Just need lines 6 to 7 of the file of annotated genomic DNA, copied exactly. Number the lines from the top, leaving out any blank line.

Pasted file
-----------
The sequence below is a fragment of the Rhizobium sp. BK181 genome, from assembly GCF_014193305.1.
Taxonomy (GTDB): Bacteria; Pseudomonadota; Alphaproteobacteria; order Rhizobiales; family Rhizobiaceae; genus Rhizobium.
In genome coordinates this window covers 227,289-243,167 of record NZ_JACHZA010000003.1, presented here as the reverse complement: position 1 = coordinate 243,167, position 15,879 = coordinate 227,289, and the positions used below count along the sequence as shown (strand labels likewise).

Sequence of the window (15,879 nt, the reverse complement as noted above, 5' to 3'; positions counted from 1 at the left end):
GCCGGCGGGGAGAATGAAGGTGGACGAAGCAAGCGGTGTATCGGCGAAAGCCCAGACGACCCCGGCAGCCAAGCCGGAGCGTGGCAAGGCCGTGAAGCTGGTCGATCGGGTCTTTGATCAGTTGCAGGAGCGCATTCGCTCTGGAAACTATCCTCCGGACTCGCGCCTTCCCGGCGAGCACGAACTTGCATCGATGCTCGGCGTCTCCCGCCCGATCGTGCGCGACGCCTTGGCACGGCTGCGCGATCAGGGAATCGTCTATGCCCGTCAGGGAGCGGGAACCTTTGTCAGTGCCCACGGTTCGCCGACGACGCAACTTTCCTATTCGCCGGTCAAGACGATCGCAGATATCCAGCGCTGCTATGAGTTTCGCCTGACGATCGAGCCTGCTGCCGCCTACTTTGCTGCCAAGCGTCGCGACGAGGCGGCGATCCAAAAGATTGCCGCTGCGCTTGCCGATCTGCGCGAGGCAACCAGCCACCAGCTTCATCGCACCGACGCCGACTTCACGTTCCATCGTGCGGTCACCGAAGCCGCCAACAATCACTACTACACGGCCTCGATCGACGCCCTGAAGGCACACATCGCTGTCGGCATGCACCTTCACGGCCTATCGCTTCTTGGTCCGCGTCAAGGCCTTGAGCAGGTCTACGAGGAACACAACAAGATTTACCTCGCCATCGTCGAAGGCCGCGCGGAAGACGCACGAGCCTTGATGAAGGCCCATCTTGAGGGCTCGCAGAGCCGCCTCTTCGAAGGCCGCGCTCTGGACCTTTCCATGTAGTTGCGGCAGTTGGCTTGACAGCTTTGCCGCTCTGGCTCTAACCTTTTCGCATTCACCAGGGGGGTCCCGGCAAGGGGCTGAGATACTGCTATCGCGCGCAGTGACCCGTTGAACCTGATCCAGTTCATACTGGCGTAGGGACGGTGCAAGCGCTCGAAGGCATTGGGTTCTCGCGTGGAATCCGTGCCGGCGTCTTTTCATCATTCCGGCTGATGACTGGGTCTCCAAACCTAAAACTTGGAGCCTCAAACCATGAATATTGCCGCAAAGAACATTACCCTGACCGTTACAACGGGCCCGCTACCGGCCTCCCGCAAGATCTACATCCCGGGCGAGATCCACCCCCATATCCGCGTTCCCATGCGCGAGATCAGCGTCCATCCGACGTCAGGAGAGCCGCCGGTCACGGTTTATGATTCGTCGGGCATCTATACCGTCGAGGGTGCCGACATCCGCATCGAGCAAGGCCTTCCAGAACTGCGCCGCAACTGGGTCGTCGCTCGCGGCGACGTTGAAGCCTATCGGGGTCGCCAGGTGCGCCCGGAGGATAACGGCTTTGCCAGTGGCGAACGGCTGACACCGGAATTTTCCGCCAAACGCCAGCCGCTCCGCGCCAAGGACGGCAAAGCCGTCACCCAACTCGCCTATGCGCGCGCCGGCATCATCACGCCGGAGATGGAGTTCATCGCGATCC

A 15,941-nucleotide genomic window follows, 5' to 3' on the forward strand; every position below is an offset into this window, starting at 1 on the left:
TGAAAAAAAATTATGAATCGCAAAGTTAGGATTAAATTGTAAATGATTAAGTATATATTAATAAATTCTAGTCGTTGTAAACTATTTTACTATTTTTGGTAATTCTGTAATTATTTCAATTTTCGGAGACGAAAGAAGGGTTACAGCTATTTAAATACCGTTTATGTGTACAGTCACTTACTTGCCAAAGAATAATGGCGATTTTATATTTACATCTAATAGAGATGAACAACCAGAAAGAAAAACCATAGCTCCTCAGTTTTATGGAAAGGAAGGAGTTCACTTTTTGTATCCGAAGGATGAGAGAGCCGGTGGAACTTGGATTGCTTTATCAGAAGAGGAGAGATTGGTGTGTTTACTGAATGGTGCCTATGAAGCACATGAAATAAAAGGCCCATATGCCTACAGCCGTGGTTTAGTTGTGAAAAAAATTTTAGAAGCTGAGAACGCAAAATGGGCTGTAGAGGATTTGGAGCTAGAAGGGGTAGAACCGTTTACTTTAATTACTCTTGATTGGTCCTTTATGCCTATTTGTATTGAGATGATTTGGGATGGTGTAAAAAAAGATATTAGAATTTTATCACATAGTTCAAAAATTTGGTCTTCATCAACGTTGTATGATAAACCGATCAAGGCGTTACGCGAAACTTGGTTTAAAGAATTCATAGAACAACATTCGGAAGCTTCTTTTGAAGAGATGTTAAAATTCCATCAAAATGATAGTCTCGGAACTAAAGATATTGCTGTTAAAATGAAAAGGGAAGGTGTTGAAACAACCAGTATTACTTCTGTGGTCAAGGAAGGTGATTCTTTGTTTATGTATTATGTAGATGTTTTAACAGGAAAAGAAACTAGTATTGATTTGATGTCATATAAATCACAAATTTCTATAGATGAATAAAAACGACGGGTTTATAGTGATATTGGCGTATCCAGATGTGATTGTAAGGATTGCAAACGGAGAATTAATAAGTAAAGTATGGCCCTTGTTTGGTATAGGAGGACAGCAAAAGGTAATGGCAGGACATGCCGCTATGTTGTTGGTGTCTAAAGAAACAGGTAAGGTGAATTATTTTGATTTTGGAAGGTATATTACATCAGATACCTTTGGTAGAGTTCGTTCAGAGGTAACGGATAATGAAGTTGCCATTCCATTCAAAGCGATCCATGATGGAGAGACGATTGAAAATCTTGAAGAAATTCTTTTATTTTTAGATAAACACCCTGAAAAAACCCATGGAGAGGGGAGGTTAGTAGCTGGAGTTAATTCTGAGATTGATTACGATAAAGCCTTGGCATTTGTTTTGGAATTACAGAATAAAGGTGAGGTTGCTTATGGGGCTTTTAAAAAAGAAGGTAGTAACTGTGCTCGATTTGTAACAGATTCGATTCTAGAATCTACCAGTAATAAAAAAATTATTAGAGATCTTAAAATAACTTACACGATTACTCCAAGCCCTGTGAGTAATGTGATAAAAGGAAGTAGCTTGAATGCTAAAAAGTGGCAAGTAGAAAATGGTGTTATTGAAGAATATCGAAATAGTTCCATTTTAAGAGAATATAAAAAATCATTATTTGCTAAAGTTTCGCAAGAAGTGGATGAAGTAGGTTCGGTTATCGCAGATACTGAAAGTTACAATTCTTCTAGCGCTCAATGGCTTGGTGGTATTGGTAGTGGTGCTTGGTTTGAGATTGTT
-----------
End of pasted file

A 15,941-nucleotide genomic window follows, 5' to 3' on the forward strand; every position below is an offset into this window, starting at 1 on the left:
TGAAAAAAAATTATGAATCGCAAAGTTAGGATTAAATTGTAAATGATTAAGTATATATTAATAAATTCTAGTCGTTGTAAACTATTTTACTATTTTTGGTAATTCTGTAATTATTTCAATTTTCGGAGACGAAAGAAGGGTTACAGCTATTTAAATACCGTTTATGTGTACAGTCACTTACTTGCCAAAGAATAATGGCGATTTTATATTTACATCTAATAGAGATGAACAACCAGAAAGAAAAACCATAGCTCCTCAGTTTTATGGAAAGGAAGGAGTTCACTTTTTGTATCCGAAGGATGAGAGAGCCGGTGGAACTTGGATTGCTTTATCAGAAGAGGAGAGATTGGTGTGTTTACTGAATGGTGCCTATGAAGCACATGAAATAAAAGGCCCATATGCCTACAGCCGTGGTTTAGTTGTGAAAAAAATTTTAGAAGCTGAGAACGCAAAATGGGCTGTAGAGGATTTGGAGCTAGAAGGGGTAGAACCGTTTACTTTAATTACTCTTGATTGGTCCTTTATGCCTATTTGTATTGAGATGATTTGGGATGGTGTAAAAAAAGATATTAGAATTTTATCACATAGTTCAAAAATTTGGTCTTCATCAACGTTGTATGATAAACCGATCAAGGCGTTACGCGAAACTTGGTTTAAAGAATTCATAGAACAACATTCGGAAGCTTCTTTTGAAGAGATGTTAAAATTCCATCAAAATGATAGTCTCGGAACTAAAGATATTGCTGTTAAAATGAAAAGGGAAGGTGTTGAAACAACCAGTATTACTTCTGTGGTCAAGGAAGGTGATTCTTTGTTTATGTATTATGTAGATGTTTTAACAGGAAAAGAAACTAGTATTGATTTGATGTCATATAAATCACAAATTTCTATAGATGAATAAAAACGACGGGTTTATAGTGATATTGGCGTATCCAGATGTGATTGTAAGGATTGCAAACGGAGAATTAATAAGTAAAGTATGGCCCTTGTTTGGTATAGGAGGACAGCAAAAGGTAATGGCAGGACATGCCGCTATGTTGTTGGTGTCTAAAGAAACAGGTAAGGTGAATTATTTTGATTTTGGAAGGTATATTACATCAGATACCTTTGGTAGAGTTCGTTCAGAGGTAACGGATAATGAAGTTGCCATTCCATTCAAAGCGATCCATGATGGAGAGACGATTGAAAATCTTGAAGAAATTCTTTTATTTTTAGATAAACACCCTGAAAAAACCCATGGAGAGGGGAGGTTAGTAGCTGGAGTTAATTCTGAGATTGATTACGATAAAGCCTTGGCATTTGTTTTGGAATTACAGAATAAAGGTGAGGTTGCTTATGGGGCTTTTAAAAAAGAAGGTAGTAACTGTGCTCGATTTGTAACAGATTCGATTCTAGAATCTACCAGTAATAAAAAAATTATTAGAGATCTTAAAATAACTTACACGATTACTCCAAGCCCTGTGAGTAATGTGATAAAAGGAAGTAGCTTGAATGCTAAAAAGTGGCAAGTAGAAAATGGTGTTATTGAAGAATATCGAAATAGTTCCATTTTAAGAGAATATAAAAAATCATTATTTGCTAAAGTTTCGCAAGAAGTGGATGAAGTAGGTTCGGTTATCGCAGATACTGAAAGTTACAATTCTTCTAGCGCTCAATGGCTTGGTGGTATTGGTAGTGGTGCTTGGTTTGAGATTGTT